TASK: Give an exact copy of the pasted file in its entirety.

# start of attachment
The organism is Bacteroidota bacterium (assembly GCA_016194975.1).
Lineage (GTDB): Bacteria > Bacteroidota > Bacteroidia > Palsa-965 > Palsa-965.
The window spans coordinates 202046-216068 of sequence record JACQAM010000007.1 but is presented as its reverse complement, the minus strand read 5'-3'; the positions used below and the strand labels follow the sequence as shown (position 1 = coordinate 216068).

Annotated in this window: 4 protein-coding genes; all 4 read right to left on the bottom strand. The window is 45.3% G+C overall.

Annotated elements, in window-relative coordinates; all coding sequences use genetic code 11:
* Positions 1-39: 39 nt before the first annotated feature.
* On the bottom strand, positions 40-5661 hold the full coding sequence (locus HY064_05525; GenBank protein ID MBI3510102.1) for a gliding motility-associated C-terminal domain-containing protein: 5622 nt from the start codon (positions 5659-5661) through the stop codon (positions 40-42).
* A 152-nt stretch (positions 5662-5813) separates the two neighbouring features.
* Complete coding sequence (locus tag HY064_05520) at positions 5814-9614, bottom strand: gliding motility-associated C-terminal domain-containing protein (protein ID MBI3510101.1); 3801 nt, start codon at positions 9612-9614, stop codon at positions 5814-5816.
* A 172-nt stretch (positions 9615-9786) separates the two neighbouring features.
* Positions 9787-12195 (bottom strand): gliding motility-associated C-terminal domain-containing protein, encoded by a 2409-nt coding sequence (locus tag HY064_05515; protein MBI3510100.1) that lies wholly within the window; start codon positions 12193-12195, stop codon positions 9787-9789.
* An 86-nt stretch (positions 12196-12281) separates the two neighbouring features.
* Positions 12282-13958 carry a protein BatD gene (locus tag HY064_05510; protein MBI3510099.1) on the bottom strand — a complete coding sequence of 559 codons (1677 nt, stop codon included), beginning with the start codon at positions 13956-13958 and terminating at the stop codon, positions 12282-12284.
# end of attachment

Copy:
The organism is Bacteroidota bacterium (assembly GCA_016194975.1).
Lineage (GTDB): Bacteria > Bacteroidota > Bacteroidia > Palsa-965 > Palsa-965.
The window spans coordinates 202046-216068 of sequence record JACQAM010000007.1 but is presented as its reverse complement, the minus strand read 5'-3'; the positions used below and the strand labels follow the sequence as shown (position 1 = coordinate 216068).

Annotated in this window: 4 protein-coding genes; all 4 read right to left on the bottom strand. The window is 45.3% G+C overall.

Annotated elements, in window-relative coordinates; all coding sequences use genetic code 11:
* Positions 1-39: 39 nt before the first annotated feature.
* On the bottom strand, positions 40-5661 hold the full coding sequence (locus HY064_05525; GenBank protein ID MBI3510102.1) for a gliding motility-associated C-terminal domain-containing protein: 5622 nt from the start codon (positions 5659-5661) through the stop codon (positions 40-42).
* A 152-nt stretch (positions 5662-5813) separates the two neighbouring features.
* Complete coding sequence (locus tag HY064_05520) at positions 5814-9614, bottom strand: gliding motility-associated C-terminal domain-containing protein (protein ID MBI3510101.1); 3801 nt, start codon at positions 9612-9614, stop codon at positions 5814-5816.
* A 172-nt stretch (positions 9615-9786) separates the two neighbouring features.
* Positions 9787-12195 (bottom strand): gliding motility-associated C-terminal domain-containing protein, encoded by a 2409-nt coding sequence (locus tag HY064_05515; protein MBI3510100.1) that lies wholly within the window; start codon positions 12193-12195, stop codon positions 9787-9789.
* An 86-nt stretch (positions 12196-12281) separates the two neighbouring features.
* Positions 12282-13958 carry a protein BatD gene (locus tag HY064_05510; protein MBI3510099.1) on the bottom strand — a complete coding sequence of 559 codons (1677 nt, stop codon included), beginning with the start codon at positions 13956-13958 and terminating at the stop codon, positions 12282-12284.